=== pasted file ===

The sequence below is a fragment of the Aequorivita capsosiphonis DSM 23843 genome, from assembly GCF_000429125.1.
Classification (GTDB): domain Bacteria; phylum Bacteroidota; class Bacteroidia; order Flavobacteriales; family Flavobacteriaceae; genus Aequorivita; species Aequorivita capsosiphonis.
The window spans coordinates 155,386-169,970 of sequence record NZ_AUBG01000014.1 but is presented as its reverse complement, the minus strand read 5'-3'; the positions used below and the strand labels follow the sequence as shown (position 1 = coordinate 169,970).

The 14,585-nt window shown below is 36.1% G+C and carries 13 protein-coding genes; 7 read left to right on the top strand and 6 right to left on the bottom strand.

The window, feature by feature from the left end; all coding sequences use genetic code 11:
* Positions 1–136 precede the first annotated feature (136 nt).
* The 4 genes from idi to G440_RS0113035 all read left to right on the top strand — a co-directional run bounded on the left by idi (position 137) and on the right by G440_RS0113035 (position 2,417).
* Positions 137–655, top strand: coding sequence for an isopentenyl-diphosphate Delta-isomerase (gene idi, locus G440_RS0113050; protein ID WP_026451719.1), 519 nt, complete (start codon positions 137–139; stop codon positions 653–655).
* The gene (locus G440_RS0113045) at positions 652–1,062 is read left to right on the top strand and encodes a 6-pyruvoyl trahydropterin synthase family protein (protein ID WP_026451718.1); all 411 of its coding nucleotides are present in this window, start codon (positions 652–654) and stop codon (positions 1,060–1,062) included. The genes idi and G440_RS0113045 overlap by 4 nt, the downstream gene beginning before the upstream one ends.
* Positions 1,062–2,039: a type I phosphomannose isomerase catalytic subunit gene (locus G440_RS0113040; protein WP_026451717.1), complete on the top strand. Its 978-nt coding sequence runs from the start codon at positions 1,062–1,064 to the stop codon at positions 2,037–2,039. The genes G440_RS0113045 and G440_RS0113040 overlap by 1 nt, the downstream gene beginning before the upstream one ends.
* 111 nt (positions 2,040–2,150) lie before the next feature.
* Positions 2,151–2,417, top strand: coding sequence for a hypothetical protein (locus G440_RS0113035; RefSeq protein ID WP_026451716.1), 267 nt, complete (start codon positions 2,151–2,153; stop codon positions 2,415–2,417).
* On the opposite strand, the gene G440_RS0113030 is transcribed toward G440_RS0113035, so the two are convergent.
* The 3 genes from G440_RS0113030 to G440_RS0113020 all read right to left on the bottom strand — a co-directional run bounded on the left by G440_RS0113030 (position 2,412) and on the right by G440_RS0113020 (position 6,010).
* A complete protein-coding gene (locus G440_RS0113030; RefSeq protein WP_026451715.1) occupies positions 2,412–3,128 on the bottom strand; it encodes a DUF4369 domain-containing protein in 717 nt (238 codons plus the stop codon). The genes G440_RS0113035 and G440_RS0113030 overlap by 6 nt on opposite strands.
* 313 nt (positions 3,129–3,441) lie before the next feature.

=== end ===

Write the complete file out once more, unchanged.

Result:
The sequence below is a fragment of the Aequorivita capsosiphonis DSM 23843 genome, from assembly GCF_000429125.1.
Classification (GTDB): domain Bacteria; phylum Bacteroidota; class Bacteroidia; order Flavobacteriales; family Flavobacteriaceae; genus Aequorivita; species Aequorivita capsosiphonis.
The window spans coordinates 155,386-169,970 of sequence record NZ_AUBG01000014.1 but is presented as its reverse complement, the minus strand read 5'-3'; the positions used below and the strand labels follow the sequence as shown (position 1 = coordinate 169,970).

The 14,585-nt window shown below is 36.1% G+C and carries 13 protein-coding genes; 7 read left to right on the top strand and 6 right to left on the bottom strand.

The window, feature by feature from the left end; all coding sequences use genetic code 11:
* Positions 1–136 precede the first annotated feature (136 nt).
* The 4 genes from idi to G440_RS0113035 all read left to right on the top strand — a co-directional run bounded on the left by idi (position 137) and on the right by G440_RS0113035 (position 2,417).
* Positions 137–655, top strand: coding sequence for an isopentenyl-diphosphate Delta-isomerase (gene idi, locus G440_RS0113050; protein ID WP_026451719.1), 519 nt, complete (start codon positions 137–139; stop codon positions 653–655).
* The gene (locus G440_RS0113045) at positions 652–1,062 is read left to right on the top strand and encodes a 6-pyruvoyl trahydropterin synthase family protein (protein ID WP_026451718.1); all 411 of its coding nucleotides are present in this window, start codon (positions 652–654) and stop codon (positions 1,060–1,062) included. The genes idi and G440_RS0113045 overlap by 4 nt, the downstream gene beginning before the upstream one ends.
* Positions 1,062–2,039: a type I phosphomannose isomerase catalytic subunit gene (locus G440_RS0113040; protein WP_026451717.1), complete on the top strand. Its 978-nt coding sequence runs from the start codon at positions 1,062–1,064 to the stop codon at positions 2,037–2,039. The genes G440_RS0113045 and G440_RS0113040 overlap by 1 nt, the downstream gene beginning before the upstream one ends.
* 111 nt (positions 2,040–2,150) lie before the next feature.
* Positions 2,151–2,417, top strand: coding sequence for a hypothetical protein (locus G440_RS0113035; RefSeq protein ID WP_026451716.1), 267 nt, complete (start codon positions 2,151–2,153; stop codon positions 2,415–2,417).
* On the opposite strand, the gene G440_RS0113030 is transcribed toward G440_RS0113035, so the two are convergent.
* The 3 genes from G440_RS0113030 to G440_RS0113020 all read right to left on the bottom strand — a co-directional run bounded on the left by G440_RS0113030 (position 2,412) and on the right by G440_RS0113020 (position 6,010).
* A complete protein-coding gene (locus G440_RS0113030; RefSeq protein WP_026451715.1) occupies positions 2,412–3,128 on the bottom strand; it encodes a DUF4369 domain-containing protein in 717 nt (238 codons plus the stop codon). The genes G440_RS0113035 and G440_RS0113030 overlap by 6 nt on opposite strands.
* 313 nt (positions 3,129–3,441) lie before the next feature.